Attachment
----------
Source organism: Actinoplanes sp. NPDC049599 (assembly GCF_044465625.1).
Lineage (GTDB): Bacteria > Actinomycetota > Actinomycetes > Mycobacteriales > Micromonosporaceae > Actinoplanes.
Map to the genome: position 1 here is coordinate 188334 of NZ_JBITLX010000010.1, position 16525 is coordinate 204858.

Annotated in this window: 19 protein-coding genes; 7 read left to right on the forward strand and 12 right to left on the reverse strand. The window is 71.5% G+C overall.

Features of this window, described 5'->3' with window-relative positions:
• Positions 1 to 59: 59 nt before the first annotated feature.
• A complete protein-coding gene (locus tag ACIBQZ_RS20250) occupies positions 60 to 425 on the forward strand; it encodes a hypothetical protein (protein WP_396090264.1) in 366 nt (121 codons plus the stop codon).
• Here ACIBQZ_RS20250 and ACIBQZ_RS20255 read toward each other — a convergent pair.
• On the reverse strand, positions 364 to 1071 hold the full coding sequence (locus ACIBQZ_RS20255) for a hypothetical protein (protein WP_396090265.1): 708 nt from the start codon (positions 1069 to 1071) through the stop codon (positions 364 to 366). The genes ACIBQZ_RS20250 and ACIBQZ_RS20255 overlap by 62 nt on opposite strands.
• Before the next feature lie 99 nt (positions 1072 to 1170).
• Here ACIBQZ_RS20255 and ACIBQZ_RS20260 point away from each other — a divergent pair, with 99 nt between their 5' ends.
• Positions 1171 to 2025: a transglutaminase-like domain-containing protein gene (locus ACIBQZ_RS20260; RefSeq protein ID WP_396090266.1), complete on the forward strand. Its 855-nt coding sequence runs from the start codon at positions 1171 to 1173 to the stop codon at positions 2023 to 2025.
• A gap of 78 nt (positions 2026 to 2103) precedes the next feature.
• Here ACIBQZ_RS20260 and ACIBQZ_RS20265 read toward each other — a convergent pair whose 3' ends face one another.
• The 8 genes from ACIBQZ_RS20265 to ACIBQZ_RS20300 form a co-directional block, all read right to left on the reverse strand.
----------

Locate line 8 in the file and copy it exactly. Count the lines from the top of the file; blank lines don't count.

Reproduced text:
• Here ACIBQZ_RS20250 and ACIBQZ_RS20255 read toward each other — a convergent pair.